A swath of East Texas remained under a flash flood watch early Friday as the remnants of Tropical Depression Imelda drifted north after killing at least two people.
Rainfall intensity began to weaken late Thursday, the National Weather Service said, ending a day of about 1,700 combined rescues and evacuations in Harris County alone.
Some of the county’s 4.7 million residents, which includes Houston, might not see waters recede until the weekend, officials said. Authorities planned to work to clear freeways of abandoned vehicles overnight, Houston Police Chief Art Acevedo said.
In Jefferson County, a 19-year-old man drowned and was electrocuted while trying to move his horse during a lightning storm, Sheriff’s Office spokesperson Crystal Holmes said. A man also died after being rescued from a submerged van, Harris County Sheriff Ed Gonzalez tweeted.
More than 40 inches of rain drenched Jefferson County in the past three days, the National Weather Service office in Houston said, making Imelda the seventh wettest tropical cyclone in U.S. history.
“This is an incredibly dangerous, life-threatening situation,” the office said.
Houston authorities said three people had minor injuries after the flat roof of a post office facility collapsed amid the pounding rains.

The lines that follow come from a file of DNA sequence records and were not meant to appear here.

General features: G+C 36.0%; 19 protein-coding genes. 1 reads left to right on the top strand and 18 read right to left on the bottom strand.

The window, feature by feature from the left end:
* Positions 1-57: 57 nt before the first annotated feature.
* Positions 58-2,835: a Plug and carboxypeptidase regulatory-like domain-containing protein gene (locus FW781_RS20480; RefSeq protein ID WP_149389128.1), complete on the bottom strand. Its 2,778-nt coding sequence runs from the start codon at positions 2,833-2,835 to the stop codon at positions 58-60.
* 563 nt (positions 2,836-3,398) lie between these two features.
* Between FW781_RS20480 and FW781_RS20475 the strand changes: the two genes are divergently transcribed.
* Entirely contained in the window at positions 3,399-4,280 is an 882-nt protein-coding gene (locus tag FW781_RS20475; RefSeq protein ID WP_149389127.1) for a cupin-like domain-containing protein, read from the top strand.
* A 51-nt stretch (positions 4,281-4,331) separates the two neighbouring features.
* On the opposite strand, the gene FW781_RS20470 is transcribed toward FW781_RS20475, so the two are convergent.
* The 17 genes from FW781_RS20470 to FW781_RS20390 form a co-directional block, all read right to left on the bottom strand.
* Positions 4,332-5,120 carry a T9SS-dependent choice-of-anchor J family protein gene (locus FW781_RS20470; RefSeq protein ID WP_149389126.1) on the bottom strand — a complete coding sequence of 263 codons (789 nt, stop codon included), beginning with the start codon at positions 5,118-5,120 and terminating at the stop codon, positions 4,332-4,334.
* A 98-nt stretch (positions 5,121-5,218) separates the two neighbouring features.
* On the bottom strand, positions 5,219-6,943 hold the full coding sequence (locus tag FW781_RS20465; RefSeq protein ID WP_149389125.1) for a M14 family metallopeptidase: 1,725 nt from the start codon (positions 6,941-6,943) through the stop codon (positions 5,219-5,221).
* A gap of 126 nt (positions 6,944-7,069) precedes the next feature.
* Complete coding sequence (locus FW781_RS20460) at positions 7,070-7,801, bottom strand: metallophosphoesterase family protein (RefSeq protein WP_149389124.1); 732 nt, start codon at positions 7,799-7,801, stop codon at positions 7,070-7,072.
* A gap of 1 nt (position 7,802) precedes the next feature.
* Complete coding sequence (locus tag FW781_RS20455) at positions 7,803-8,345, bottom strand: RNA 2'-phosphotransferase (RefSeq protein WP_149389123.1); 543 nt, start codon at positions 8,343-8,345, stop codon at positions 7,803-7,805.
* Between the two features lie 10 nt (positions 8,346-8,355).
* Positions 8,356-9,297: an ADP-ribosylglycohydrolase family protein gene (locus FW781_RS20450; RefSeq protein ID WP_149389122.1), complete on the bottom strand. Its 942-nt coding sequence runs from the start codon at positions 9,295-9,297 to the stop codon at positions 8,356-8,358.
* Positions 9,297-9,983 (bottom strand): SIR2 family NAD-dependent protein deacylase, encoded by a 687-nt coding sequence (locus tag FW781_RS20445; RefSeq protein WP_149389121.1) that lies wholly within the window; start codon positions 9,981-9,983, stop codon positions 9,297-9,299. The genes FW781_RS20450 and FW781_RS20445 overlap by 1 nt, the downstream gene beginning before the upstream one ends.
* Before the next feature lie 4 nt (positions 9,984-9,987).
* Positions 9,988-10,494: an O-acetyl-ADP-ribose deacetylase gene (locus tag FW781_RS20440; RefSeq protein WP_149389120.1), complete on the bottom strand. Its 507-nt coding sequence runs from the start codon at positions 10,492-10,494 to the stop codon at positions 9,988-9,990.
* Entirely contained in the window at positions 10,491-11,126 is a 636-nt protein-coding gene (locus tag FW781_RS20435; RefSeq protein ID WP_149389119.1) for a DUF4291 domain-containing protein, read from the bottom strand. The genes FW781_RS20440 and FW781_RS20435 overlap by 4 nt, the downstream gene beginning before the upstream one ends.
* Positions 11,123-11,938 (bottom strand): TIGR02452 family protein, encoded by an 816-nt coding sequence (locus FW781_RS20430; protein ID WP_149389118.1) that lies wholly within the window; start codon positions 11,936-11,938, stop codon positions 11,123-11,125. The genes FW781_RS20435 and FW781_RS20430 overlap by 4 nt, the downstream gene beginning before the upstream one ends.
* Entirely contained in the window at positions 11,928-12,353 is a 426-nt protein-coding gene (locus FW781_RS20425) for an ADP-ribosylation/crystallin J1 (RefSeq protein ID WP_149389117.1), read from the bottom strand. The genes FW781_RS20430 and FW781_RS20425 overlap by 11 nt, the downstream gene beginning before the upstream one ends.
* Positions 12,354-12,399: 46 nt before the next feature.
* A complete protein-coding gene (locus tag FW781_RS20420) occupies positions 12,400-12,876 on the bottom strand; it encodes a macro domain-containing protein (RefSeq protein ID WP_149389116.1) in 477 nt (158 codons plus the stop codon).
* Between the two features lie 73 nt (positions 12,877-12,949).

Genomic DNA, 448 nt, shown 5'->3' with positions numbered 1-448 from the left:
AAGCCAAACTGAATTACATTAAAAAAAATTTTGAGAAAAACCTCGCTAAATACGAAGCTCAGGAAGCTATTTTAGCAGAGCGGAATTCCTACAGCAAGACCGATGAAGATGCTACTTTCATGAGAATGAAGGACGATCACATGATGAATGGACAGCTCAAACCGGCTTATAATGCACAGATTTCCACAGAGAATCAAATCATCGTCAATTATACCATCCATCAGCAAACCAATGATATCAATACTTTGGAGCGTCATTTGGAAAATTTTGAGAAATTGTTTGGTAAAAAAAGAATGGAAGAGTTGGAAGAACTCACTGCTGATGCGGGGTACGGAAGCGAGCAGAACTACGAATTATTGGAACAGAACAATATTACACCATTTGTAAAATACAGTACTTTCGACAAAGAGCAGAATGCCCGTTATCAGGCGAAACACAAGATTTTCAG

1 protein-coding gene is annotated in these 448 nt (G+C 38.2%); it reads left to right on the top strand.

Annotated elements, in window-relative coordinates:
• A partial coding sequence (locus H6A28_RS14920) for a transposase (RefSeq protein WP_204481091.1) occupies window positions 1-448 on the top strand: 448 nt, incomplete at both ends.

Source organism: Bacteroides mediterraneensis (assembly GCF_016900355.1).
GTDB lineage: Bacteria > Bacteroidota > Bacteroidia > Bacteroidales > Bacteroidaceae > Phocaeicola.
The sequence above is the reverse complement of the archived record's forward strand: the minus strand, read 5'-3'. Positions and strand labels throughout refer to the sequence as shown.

George Bush Intercontinental Airport in Houston ordered a full ground stop, then struggled with arrival delays averaging almost four hours, the Federal Aviation Administration reported. Metro Houston shut down public transportation, and Mayor Sylvester Turner announced that “high water assets” were deployed in parts of the city.
The storms entering Houston drove wind gusts of up to 50 mph, the National Weather Service said. The water-swollen grounds will make trees more susceptible to being knocked over, and flash flooding remained the main concern, the weather service warned.
Imelda drenched the Jefferson County town of Hamshire with more than 42.6 inches of rain – including 25 inches of rain in 12 hours – AccuWeather reported. AccuWeather meteorologists predicted localized rain totals could reach an astonishing 55 inches before Imelda’s remnants drift away Friday.
Hurricane Harvey slammed the state in August 2017, a Category 4 beast when it made landfall in Southeast Texas. Parts of Beaumont were devastated by the killer storm.
Two years later, areas of Beaumont found themselves again submerged under more than 20 inches of rain. Jefferson County authorities warned that up to 10 more inches could fall.
“The water kept rising. It kept rising. I couldn’t believe it,” said Ruby Trahan Robinson, 63, as she settled in a shelter in a town just outside Beaumont.